Tough cuts in store for Mammoth
Last September the Town of Mammoth may have thought it was hitting rock bottom when it had to lay off several of it top brass employees. Little did it know those were just the first steps on a very rocky road.
The Mammoth Lakes Town Council further cut Town infrastructure this week in order to make up a $2.8 million shortfall in the General Fund. The good news: the governmental body was able to come within $200,000 of closing that gap. The bad news: this is merely an interim budget and the worst is yet to come.
“We have a two-part problem,” explained Town Manager Dave Wilbrecht. “Phase one is dealing with the $2.8 million shortfall. Phase two will be dealing with the lawsuit.”
The Town is currently in the information-gathering portion of the Mammoth Lakes Land Acquisition settlement.
Of the $2.8 million shortfall, Council decided that about one third of it would be made up in employee layoffs. Out of many options presented by staff, it chose the elimination of positions from the police department, the Community Development Department and the Public Works Department, plus $150,000 in additional, yet to be determined personnel reductions.
Councilman Rick Wood pointed out that in the past few years the Town has gone from a staff of 130 employees to 79, with only 75 employees actually working because four of the positions are not currently filled.
“Reducing staff more will jeopardize our ability to function,” Wood confessed, before agreeing to the position eliminations.
The remaining two-thirds of the shortfall will come from reductions to contracts with entities such as Mammoth Lakes Housing and the High Sierra Energy Foundation, as well as reduction in services such as road rehabilitation and funding to local programs. Shifting some items away from the General Fund to other funding sources such as Measure A will also help close the gap.
These cuts will be concisely presented at a Special Meeting beginning at 4 p.m. in Suite Z on June 22, and the public will have the opportunity to comment.
At the end of Wednesday evening, Wilbrecht had each department head come to the podium to explain how the cuts would affect their department’s abilities to function.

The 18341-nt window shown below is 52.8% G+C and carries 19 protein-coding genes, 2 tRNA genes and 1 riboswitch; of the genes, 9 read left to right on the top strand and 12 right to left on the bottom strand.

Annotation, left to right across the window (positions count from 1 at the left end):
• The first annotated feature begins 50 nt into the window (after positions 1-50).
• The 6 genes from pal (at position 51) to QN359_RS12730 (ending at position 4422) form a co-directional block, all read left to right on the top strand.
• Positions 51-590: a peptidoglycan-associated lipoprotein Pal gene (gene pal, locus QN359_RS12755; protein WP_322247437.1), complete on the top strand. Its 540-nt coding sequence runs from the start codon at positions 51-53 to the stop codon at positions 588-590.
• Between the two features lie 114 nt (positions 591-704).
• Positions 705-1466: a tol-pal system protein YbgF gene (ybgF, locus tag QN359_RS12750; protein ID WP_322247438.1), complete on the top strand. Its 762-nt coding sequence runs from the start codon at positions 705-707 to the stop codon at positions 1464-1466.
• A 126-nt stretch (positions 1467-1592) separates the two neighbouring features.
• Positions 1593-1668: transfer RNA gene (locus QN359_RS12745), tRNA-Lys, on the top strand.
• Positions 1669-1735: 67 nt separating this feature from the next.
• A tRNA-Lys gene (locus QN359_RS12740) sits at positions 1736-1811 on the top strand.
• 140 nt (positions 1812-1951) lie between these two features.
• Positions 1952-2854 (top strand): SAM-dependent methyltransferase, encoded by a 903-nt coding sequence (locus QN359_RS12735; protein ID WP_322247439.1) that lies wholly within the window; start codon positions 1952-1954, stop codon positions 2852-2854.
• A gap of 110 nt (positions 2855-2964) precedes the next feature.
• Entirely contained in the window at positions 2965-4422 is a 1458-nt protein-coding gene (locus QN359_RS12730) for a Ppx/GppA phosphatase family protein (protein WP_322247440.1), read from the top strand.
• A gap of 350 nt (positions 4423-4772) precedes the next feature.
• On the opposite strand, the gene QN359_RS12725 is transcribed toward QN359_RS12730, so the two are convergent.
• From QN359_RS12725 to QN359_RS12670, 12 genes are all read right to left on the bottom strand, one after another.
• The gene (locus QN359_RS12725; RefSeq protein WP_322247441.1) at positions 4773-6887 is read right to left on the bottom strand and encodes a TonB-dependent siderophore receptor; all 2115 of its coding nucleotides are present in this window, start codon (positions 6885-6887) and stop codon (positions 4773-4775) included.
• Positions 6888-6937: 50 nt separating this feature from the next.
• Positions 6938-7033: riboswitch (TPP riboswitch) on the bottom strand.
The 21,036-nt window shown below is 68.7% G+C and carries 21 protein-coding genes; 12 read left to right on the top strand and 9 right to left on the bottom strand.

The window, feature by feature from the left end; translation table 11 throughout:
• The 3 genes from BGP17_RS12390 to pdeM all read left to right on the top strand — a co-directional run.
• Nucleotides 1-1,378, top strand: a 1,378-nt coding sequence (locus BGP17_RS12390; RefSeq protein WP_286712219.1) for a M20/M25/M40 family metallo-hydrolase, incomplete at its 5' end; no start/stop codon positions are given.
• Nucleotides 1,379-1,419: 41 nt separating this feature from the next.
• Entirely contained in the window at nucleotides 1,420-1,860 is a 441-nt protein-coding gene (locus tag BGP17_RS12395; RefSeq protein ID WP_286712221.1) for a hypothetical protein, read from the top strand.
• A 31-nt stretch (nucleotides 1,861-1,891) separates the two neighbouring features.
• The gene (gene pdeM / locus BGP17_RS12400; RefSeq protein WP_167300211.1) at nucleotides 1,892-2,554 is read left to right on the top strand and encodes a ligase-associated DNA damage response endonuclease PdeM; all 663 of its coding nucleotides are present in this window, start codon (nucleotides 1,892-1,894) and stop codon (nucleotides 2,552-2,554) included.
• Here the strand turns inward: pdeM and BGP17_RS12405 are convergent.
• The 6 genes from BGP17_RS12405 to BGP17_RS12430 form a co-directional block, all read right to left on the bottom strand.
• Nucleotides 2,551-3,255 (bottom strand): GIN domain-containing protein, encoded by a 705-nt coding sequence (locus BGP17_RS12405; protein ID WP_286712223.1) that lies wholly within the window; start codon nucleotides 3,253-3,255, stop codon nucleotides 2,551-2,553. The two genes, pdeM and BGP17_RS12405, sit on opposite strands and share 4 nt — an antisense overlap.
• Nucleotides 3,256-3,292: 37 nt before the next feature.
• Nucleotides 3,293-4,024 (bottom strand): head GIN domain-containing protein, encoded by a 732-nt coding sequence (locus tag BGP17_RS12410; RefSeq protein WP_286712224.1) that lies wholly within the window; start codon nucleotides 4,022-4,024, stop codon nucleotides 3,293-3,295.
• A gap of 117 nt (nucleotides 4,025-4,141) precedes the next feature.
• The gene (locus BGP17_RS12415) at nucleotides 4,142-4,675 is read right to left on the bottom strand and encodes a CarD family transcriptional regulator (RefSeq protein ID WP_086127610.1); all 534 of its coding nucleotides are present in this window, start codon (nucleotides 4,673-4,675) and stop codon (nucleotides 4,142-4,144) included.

As each head talked about the difficulties that would accompany additional depletions to staff, Wood took the stance that the unions could save the employees – if employees are willing to negotiate concessions to their benefits, they may be able to save some positions.
What’s on the table now
The following are the cuts that the majority of Council agreed to on Wednesday:
Elimination of three sworn positions in the police department: the traffic officer, one of the two MONET officers, and the school resource officer.
Elimination of one position in the Community Development Department, which CDD Director Mark Wardlaw says will increase the time it takes to obtain a building permit in Mammoth.
Elimination of one position in the Public Works Department, most likely a management position.
Additional personnel reductions of $150,000 that would most likely come from the Recreation Department. Council theorized that the Recreation Department could apply to Measure R instead.
Fund the airport sprung structure, a cost of $275,000, with the fund balance in Measure T rather than the General Fund.
Do not fund the ice rink/multi-use facility slab construction with General Fund dollars. Plan a smaller-scale project and apply for Measure R funds.
Fund structural improvements to the police station with the Capital Project Debt Service Fund.
Make 10 percent cuts to contracts with Mammoth Lakes Housing, Great Basin Unified Air Pollution Control District, and Fishing Enhancement. Reduce funding for Local Programs and 2012 July 4 events by 10 percent, each.
Make a 15 percent cut to the contract with High Sierra Energy Foundation.
Cut $375,000 from the Road Rehabilitation budget and $125,000 set aside for the Sherwin Street Culvert Replacement Project.
Eliminate funding for the law library subscription.
Take $143,000 from the vehicle replacement fund, which is made up of Measure T dollars.
Take $88,000 from Measure T, essentially depleting this fund’s reserves, and use it for capital projects such as roads.
Fund the $215,000 air service subsidy with Measure A dollars.
What could be looming
Staff and Council continue to discuss using measures R and U for budget issues. On Wednesday morning staff sent out an addendum to the agenda that proposed, among other things, the elimination of General Fund support for Recreation and Parks Maintenance Programs. Management suggested shifting the nearly $1.2 million in expenses to Measures R and U.
The Recreation Commission took issue with this during its workshop with the Council just prior to the regular meeting. Commissioners reminded Council that people visit Mammoth for the recreation.
“If you don’t have revenue then you don’t have quality of life and you can’t pay off a lawsuit,” Commissioner Teri Stehlik said.
“But if your roof is leaking you should fix it before going out to dinner,” Wilbrecht replied.
The Commission also reminded Council that the voters had taken special care to use a two-thirds vote on these measures in order to ensure they could only be used for certain purposes, and therefore could repeal the measures if they chose.
“To use measures for other things is not a good idea,” said Commission Chair Bill Sauser. “We have to get voter buy-in or we’ll lose them [the measures] completely.” He suggested, if the Council were to go down that road that it craft a resolution that would transfer support of recreation back to the General fund once the lawsuit is paid off.